As the U.S. economy awakens from its pandemic-induced slumber, a vital cog is in short supply: the computer chips that power our phones and wireless networks, cars and other vehicles, and a vast number of other items we take for granted.
In this aerial photo, mid-sized pickup trucks and full-size vans are seen in a parking lot outside a General Motors assembly plant where they are produced Wednesday, March 24, 2021, in Wentzville, Mo. As the U.S. economy awakens from its pandemic-induced slumber, a vital cog is in short supply: the computer chips that power our cars and other vehicles, and a vast number of other items we take for granted. Ford, GM and Stellantis have started building vehicles without some computers, putting them in storage with plans to retrofit them later.
BY MICHAEL LIEDTKE AND TOM KRISHER, AP Business Writers
SAN RAMON, Calif. (AP) — As the U.S. economy rebounds from its pandemic slump, a vital cog is in short supply: the computer chips that power a wide range of products that connect, transport and entertain us in a world increasingly dependent on technology.
The shortage has already been rippling through various markets since last summer. It has made it difficult for schools to buy enough laptops for students f orced to learn from home, delayed the release of popular products such as the iPhone 12 and created mad scrambles to find the latest video game consoles such as the PlayStation 5.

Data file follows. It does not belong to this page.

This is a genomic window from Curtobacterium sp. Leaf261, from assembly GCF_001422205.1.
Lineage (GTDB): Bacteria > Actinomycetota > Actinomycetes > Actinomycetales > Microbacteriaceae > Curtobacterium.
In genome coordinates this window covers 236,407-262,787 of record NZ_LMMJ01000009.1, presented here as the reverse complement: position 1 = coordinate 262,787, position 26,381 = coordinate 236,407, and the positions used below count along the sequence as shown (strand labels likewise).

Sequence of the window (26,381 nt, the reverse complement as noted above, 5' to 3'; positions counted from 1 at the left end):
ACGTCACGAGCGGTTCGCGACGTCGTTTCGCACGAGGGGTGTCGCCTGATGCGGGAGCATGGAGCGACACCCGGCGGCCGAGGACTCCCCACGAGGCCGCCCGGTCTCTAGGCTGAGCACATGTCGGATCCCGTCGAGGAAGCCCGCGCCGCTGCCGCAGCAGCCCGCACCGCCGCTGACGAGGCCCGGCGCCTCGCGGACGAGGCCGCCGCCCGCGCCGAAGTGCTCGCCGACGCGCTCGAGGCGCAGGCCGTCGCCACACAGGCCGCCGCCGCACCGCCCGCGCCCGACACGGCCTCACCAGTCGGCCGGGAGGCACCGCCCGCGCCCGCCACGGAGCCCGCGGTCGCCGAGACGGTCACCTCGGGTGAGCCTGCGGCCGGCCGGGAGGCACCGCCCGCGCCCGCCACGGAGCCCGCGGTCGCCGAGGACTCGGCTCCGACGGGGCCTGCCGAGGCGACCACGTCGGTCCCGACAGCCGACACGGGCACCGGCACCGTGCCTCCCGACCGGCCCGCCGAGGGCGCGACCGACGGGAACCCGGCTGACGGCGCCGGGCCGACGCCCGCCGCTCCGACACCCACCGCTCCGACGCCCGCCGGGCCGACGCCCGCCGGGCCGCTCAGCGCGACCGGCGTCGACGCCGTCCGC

But things have been getting even worse in recent weeks, particularly in the auto industry, where factories are shutting down because there aren’t enough chips to finish building vehicles that are starting to look like computers on wheels. The problem was recently compounded by a grounded container ship that blocked the Suez Canal for nearly a week, choking off chips headed from Asia to Europe.
On Thursday, General Motors and Ford said they would further cut production at their North American factories as the global shortage of semiconductors appears to be growing tighter.
These snags are likely to frustrate consumers who can’t find the vehicle they want and sometimes find themselves settling for a lower-end models without as many fancy electronic features. And it threatens to leave a big dent in the auto industry, which by some estimates stands to lose $60 billion in sales during the first half of his year.
“We have been hit by the perfect storm, and it’s not going away any time soon,” said Baird technology analyst Ted Mortonson, who said he has never seen such a serious shortage in nearly 30 years tracking the chip industry.